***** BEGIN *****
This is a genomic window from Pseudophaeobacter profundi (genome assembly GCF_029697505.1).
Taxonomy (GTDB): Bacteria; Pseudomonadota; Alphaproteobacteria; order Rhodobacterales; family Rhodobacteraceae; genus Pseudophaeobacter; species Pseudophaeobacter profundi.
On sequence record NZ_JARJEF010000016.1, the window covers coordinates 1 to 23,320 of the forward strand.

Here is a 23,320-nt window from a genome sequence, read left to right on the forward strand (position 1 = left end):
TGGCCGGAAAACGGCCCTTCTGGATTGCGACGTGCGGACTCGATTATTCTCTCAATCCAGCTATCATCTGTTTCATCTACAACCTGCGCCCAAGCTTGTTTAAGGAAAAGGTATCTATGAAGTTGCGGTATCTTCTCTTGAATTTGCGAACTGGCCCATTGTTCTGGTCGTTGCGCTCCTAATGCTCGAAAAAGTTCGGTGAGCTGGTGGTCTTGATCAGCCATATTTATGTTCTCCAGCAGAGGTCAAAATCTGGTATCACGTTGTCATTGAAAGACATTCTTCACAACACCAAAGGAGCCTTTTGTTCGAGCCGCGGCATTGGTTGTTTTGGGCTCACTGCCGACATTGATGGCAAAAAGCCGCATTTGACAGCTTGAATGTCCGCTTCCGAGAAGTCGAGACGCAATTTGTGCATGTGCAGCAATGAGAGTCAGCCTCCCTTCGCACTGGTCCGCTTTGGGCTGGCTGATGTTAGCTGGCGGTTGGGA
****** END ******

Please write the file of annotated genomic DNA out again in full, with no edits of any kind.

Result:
This is a genomic window from Pseudophaeobacter profundi (genome assembly GCF_029697505.1).
Taxonomy (GTDB): Bacteria; Pseudomonadota; Alphaproteobacteria; order Rhodobacterales; family Rhodobacteraceae; genus Pseudophaeobacter; species Pseudophaeobacter profundi.
On sequence record NZ_JARJEF010000016.1, the window covers coordinates 1 to 23,320 of the forward strand.

Here is a 23,320-nt window from a genome sequence, read left to right on the forward strand (position 1 = left end):
TGGCCGGAAAACGGCCCTTCTGGATTGCGACGTGCGGACTCGATTATTCTCTCAATCCAGCTATCATCTGTTTCATCTACAACCTGCGCCCAAGCTTGTTTAAGGAAAAGGTATCTATGAAGTTGCGGTATCTTCTCTTGAATTTGCGAACTGGCCCATTGTTCTGGTCGTTGCGCTCCTAATGCTCGAAAAAGTTCGGTGAGCTGGTGGTCTTGATCAGCCATATTTATGTTCTCCAGCAGAGGTCAAAATCTGGTATCACGTTGTCATTGAAAGACATTCTTCACAACACCAAAGGAGCCTTTTGTTCGAGCCGCGGCATTGGTTGTTTTGGGCTCACTGCCGACATTGATGGCAAAAAGCCGCATTTGACAGCTTGAATGTCCGCTTCCGAGAAGTCGAGACGCAATTTGTGCATGTGCAGCAATGAGAGTCAGCCTCCCTTCGCACTGGTCCGCTTTGGGCTGGCTGATGTTAGCTGGCGGTTGGGA